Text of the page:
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  • Antalex Antalex

Metal in Space

Updated: Oct 14, 2020

There aren’t many more enduring tributes a manufactured piece could be the beneficiary of than to be assigned a berth beyond our earthly bounds.

Such is the destiny that will embrace some recently 3D-printed spacecraft components that owe their existence to the additive manufacturing promotion network, Canada Makes.

Produced in conjunction with FusiA Impression 3D Métal Inc., the Montreal-based metal production company that built the parts; and MacDonald, Dettwiler and Associates Ltd., the multinational communications and information company behind their design, these space-bound metal marvels will be launched into the great beyond later this year.

The additive manufacturing piece is important to their suitability for an interstellar mission. It’s thanks to the specialized technology features that 3D printing offers, after all, that these components—which are, specifically, interface brackets for an antenna—have been optimized for flight.

The project, which will be delivered through Canada Makes’ Metal Additive Manufacturing Demonstration Program, is not unique. An increasing number of satellite manufacturers—including, notably, Boeing, Lockheed and NASA—have adopted additive manufacturing techniques in recent times, attracted to their promise of producing lighter-weight, lower-cost and customized metal parts, and doing so in a shorter time frame than is the convention.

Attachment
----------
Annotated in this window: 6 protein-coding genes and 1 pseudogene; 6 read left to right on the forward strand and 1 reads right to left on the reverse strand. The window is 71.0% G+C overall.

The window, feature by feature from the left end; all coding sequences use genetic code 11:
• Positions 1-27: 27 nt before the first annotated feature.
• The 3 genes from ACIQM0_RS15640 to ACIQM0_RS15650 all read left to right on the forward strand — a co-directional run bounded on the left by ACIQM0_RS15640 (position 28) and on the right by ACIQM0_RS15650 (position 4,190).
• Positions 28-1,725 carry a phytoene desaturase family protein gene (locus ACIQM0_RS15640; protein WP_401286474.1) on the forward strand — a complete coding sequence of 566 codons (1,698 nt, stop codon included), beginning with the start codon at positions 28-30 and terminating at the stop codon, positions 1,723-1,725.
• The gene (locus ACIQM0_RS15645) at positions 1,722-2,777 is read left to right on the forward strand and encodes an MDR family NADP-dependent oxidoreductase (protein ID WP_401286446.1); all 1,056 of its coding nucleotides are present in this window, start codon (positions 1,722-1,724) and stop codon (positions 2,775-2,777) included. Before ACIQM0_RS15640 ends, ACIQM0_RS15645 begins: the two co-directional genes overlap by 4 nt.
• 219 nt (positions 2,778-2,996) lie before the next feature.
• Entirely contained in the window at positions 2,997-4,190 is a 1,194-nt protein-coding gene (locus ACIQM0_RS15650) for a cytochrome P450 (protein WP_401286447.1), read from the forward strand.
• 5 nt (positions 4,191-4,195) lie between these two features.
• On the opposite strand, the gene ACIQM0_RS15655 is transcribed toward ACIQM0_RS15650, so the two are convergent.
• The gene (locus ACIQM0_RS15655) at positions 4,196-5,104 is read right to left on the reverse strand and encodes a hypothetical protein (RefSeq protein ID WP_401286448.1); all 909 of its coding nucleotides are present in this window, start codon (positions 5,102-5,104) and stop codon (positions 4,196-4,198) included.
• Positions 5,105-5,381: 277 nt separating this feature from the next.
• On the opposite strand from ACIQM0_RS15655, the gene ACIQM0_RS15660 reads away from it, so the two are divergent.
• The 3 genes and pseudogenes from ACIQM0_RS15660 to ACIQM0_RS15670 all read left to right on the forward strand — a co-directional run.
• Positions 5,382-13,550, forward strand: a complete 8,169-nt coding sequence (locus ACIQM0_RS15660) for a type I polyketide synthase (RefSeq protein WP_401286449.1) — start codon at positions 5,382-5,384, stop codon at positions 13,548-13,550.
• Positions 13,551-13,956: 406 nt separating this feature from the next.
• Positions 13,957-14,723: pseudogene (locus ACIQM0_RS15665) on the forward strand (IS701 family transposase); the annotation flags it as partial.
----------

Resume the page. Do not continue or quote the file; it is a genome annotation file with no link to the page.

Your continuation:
For one, Boeing tapped Oxford Performance Materials in January to develop and manufacture components for its Boeing CST-100 Starliner spacecraft, which will transport up to seven passengers to low-Earth orbit destinations like the International Space Station. Oxford will manufacture more than 600 3D-printed parts for the project’s space taxis.

Canada Makes funded the antenna brackets through its Metal Additive Manufacturing Demonstration Program, established to showcase and encourage 3D printing awareness among Canadian businesses.

The players have yet to release details about which satellite these additively manufactured spacecraft parts will be a part of.

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